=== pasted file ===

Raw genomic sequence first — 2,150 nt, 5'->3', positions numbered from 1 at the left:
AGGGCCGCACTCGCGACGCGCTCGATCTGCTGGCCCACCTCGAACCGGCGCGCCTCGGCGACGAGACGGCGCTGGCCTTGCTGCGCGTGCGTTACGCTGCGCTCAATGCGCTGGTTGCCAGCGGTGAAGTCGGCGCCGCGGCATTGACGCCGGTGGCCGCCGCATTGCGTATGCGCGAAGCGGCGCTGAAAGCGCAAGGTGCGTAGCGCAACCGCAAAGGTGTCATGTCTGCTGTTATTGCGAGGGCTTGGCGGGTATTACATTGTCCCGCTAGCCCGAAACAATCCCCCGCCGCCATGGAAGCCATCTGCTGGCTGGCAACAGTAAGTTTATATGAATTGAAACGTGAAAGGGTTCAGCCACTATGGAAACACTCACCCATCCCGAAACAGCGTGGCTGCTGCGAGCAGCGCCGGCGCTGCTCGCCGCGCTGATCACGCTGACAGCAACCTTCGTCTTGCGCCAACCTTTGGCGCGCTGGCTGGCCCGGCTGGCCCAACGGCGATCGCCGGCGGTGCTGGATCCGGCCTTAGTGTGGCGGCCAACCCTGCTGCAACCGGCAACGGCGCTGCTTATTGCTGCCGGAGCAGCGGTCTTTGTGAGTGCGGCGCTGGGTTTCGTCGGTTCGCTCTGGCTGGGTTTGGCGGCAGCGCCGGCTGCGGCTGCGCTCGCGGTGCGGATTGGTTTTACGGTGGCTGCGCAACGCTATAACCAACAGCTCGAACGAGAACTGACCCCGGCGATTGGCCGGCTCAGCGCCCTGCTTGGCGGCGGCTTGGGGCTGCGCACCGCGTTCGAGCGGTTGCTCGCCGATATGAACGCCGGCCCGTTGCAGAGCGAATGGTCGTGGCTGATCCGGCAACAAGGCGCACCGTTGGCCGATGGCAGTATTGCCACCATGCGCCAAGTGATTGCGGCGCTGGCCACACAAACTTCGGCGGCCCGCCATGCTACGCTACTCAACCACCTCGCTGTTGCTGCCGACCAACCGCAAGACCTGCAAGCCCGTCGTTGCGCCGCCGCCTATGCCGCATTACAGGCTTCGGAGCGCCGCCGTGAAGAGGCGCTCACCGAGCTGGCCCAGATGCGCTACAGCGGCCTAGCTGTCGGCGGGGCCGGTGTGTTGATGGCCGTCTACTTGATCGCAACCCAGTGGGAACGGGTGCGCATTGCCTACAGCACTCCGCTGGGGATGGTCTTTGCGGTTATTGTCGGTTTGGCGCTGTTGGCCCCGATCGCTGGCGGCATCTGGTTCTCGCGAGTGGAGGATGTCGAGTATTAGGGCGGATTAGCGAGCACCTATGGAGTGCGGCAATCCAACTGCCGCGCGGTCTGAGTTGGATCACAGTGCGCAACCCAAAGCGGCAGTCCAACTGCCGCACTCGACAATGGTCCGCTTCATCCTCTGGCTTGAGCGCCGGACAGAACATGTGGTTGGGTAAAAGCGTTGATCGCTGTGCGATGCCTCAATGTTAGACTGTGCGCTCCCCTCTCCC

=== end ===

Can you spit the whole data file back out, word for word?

Raw genomic sequence first — 2,150 nt, 5'->3', positions numbered from 1 at the left:
AGGGCCGCACTCGCGACGCGCTCGATCTGCTGGCCCACCTCGAACCGGCGCGCCTCGGCGACGAGACGGCGCTGGCCTTGCTGCGCGTGCGTTACGCTGCGCTCAATGCGCTGGTTGCCAGCGGTGAAGTCGGCGCCGCGGCATTGACGCCGGTGGCCGCCGCATTGCGTATGCGCGAAGCGGCGCTGAAAGCGCAAGGTGCGTAGCGCAACCGCAAAGGTGTCATGTCTGCTGTTATTGCGAGGGCTTGGCGGGTATTACATTGTCCCGCTAGCCCGAAACAATCCCCCGCCGCCATGGAAGCCATCTGCTGGCTGGCAACAGTAAGTTTATATGAATTGAAACGTGAAAGGGTTCAGCCACTATGGAAACACTCACCCATCCCGAAACAGCGTGGCTGCTGCGAGCAGCGCCGGCGCTGCTCGCCGCGCTGATCACGCTGACAGCAACCTTCGTCTTGCGCCAACCTTTGGCGCGCTGGCTGGCCCGGCTGGCCCAACGGCGATCGCCGGCGGTGCTGGATCCGGCCTTAGTGTGGCGGCCAACCCTGCTGCAACCGGCAACGGCGCTGCTTATTGCTGCCGGAGCAGCGGTCTTTGTGAGTGCGGCGCTGGGTTTCGTCGGTTCGCTCTGGCTGGGTTTGGCGGCAGCGCCGGCTGCGGCTGCGCTCGCGGTGCGGATTGGTTTTACGGTGGCTGCGCAACGCTATAACCAACAGCTCGAACGAGAACTGACCCCGGCGATTGGCCGGCTCAGCGCCCTGCTTGGCGGCGGCTTGGGGCTGCGCACCGCGTTCGAGCGGTTGCTCGCCGATATGAACGCCGGCCCGTTGCAGAGCGAATGGTCGTGGCTGATCCGGCAACAAGGCGCACCGTTGGCCGATGGCAGTATTGCCACCATGCGCCAAGTGATTGCGGCGCTGGCCACACAAACTTCGGCGGCCCGCCATGCTACGCTACTCAACCACCTCGCTGTTGCTGCCGACCAACCGCAAGACCTGCAAGCCCGTCGTTGCGCCGCCGCCTATGCCGCATTACAGGCTTCGGAGCGCCGCCGTGAAGAGGCGCTCACCGAGCTGGCCCAGATGCGCTACAGCGGCCTAGCTGTCGGCGGGGCCGGTGTGTTGATGGCCGTCTACTTGATCGCAACCCAGTGGGAACGGGTGCGCATTGCCTACAGCACTCCGCTGGGGATGGTCTTTGCGGTTATTGTCGGTTTGGCGCTGTTGGCCCCGATCGCTGGCGGCATCTGGTTCTCGCGAGTGGAGGATGTCGAGTATTAGGGCGGATTAGCGAGCACCTATGGAGTGCGGCAATCCAACTGCCGCGCGGTCTGAGTTGGATCACAGTGCGCAACCCAAAGCGGCAGTCCAACTGCCGCACTCGACAATGGTCCGCTTCATCCTCTGGCTTGAGCGCCGGACAGAACATGTGGTTGGGTAAAAGCGTTGATCGCTGTGCGATGCCTCAATGTTAGACTGTGCGCTCCCCTCTCCC